When I’ve forgotten my camera gear in the backcountry, a transporter to beam me home is one option that comes to mind. A better solution: Before I leave the house, I take a photo. Three things are confirmed: I have a battery, memory card and camera. No need then for a starship, engineer or transporter, which is great news, as they are sold separately.
Every camera ends up wet in the backcountry.
What’s important is how you deal with it. First thing to check is whether or not your camera and lenses are weather sealed. If they aren’t, you have to be more careful. If they are, then you have some flexibility. In either case, keep several microfiber cloths on hand. You want to continually dry your gear. Also, when you’re fording a stream, caught in a major rainstorm or packing away for the night in a muggy tent, it’s important to have waterproof bags. You can purchase these at any REI in either the boating or hiking departments.
Nothing is worse than getting home to find that you have dust spots on every image.
Yes, with editing software you can remove all the spots, but that takes extra effort that you can avoid by taking certain measures in the backcountry. First and foremost, always use your lens cap. A smudged element will ruin every sunburst and create light effects that aren’t pleasing to the eye. Secondly, when making lens changes, it’s best to do them with your camera pointed down and in as dust-free an environment as possible. If you do see dust spots on your camera's screen and you are unable to clean the sensor, then shoot at a lower f/stop, less than f/11. Lastly, like best practice #2, make sure you have microfiber cloths to keep your gear clean.
You are a gunslinger, as much as a photographer.
A great image is a blend of the perfect moment and you capturing it. Saying, “Wait a sec, let me get my camera,” won’t do. Unfortunately for us photographers, moments don’t repeat themselves. You need to have your camera at the ready at all times. So, you may be asking, “How can I do this?” Well, there are two options. There is a very affordable option, less than $15 for the harness. The other option is to buy a few straps and clips. Attach one end to your camera bag and the other to the D-rings on your backpack’s shoulder straps. My preference is the latter option, since it distributes the weight better. But no matter which option you choose, your camera is ready to fire at the drop of a hat.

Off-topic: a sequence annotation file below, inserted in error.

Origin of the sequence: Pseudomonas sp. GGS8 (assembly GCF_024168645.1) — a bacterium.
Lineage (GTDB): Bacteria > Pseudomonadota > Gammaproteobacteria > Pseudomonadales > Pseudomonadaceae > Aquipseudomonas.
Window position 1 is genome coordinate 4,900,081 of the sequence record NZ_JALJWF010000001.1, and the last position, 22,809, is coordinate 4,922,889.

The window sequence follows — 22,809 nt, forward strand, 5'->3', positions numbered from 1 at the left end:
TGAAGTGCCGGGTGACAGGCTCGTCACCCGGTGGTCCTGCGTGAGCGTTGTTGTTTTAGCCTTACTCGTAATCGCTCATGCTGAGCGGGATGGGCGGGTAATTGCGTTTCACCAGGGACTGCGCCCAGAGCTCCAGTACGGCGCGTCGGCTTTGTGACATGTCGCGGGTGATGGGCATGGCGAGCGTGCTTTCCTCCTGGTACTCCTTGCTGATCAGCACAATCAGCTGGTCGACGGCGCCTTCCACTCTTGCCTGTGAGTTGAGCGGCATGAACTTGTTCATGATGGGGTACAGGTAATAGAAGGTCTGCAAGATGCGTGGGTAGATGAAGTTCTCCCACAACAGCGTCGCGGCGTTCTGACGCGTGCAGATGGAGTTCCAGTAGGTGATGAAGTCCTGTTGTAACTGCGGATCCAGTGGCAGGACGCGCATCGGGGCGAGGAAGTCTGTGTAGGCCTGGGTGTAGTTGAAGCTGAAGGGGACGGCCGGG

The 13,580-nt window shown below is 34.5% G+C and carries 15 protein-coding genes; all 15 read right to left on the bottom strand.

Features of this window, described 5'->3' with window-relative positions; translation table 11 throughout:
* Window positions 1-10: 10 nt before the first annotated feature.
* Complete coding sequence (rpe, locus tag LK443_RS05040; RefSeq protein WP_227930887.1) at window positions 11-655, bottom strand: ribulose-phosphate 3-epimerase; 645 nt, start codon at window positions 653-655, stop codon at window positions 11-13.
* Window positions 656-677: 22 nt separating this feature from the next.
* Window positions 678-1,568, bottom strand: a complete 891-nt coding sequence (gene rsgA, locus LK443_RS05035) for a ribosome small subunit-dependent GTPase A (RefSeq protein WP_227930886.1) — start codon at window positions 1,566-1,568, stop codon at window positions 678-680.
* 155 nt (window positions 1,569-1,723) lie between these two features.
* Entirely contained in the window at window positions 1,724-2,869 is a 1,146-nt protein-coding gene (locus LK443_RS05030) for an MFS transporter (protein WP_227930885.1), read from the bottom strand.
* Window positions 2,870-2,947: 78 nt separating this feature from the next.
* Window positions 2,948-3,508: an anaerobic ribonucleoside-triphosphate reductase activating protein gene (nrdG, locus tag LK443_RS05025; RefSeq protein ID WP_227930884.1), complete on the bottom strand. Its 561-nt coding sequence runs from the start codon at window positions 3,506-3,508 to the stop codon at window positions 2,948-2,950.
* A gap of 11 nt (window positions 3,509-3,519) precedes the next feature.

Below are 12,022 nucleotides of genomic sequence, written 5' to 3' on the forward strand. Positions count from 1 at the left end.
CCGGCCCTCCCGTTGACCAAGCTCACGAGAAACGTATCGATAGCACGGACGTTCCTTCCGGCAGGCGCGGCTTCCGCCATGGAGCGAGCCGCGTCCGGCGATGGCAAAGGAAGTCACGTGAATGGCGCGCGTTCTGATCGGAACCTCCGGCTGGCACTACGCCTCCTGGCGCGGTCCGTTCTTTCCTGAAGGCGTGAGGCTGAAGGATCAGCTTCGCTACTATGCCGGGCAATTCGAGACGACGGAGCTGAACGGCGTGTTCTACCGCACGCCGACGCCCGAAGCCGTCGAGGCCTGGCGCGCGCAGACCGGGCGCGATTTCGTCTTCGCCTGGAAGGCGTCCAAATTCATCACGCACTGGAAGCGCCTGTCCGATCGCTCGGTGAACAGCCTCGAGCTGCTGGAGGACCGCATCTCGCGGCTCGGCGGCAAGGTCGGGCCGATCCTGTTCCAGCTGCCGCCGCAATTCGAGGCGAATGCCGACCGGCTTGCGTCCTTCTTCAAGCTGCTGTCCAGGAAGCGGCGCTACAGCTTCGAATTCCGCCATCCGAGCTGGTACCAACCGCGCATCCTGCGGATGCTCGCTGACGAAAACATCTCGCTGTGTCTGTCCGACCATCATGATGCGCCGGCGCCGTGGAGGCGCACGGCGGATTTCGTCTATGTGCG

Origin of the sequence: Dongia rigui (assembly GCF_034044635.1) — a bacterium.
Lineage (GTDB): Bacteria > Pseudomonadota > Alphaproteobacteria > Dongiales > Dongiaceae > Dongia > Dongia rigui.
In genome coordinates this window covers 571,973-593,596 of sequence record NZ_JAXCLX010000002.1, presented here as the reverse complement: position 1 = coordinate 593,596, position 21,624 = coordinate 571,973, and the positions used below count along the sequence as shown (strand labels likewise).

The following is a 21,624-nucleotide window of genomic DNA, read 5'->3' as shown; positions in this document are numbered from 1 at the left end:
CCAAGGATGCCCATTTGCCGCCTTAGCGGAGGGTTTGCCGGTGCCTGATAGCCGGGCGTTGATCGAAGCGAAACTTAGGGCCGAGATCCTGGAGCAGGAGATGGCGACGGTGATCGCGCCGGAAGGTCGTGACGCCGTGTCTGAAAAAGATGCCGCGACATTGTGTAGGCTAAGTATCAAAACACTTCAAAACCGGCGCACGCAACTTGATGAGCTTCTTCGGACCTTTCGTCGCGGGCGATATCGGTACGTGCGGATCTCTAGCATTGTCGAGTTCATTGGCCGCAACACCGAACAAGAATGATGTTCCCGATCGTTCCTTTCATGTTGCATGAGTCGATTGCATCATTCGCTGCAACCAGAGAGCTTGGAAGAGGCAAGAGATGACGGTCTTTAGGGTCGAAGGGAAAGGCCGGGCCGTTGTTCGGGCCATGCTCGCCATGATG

Now the real magic can happen.
You have your camera, battery and lenses. It’s all dry and clean. And you have it at the ready. Lastly, you need to know when to take the images. My rule of thumb has always been this: If I am tired, hungry, scared, cold, hot or I am suffering from any other such insufferable discomfort, then that is when I should be taking photos. Great perspectives are ones people don’t get and that’s usually because they aren’t easy.
Now that you're a gunslinger, go and get the shots!
Tom Ford flying through a puddle. Stevens Pass, Washington.
Josh Hummel blowing up a wave of powder with a sun halo behind. White Pass Ski Area, Washington.
Louie Dawson and Kirk Turner skiing up the Coleman Deming Route. Mount Baker, Washington.
Adam Roberts in a minute-long exposure where only his headlamp is visible. Ruth Mountain, Washington.
Kyle Miller enjoying the sunlight after more than a day in the clouds. Mount Rainier, Washington.
Stars and the slightly colored city lights washing Willis Wall and Liberty Ridge, two notorious routes on Rainier's northern flanks. Mount Rainier National Park, Washington.
Hannah Carrigan pauses midway down Stormy Thursday as she navigates her way across ledges back to snow. Mount Adams Wilderness, Washington.
Hannah Carrigan crosses a stream flowing from an ice cave. Mount Rainier National Park, Washington.
Zack Giffin and beautiful sunset turns splashing over a cornice. Valdez Mountains, Alaska.
Scott McAllister making the first descent of a steep flank on Columbia Peak. Monte Cristo, Washington.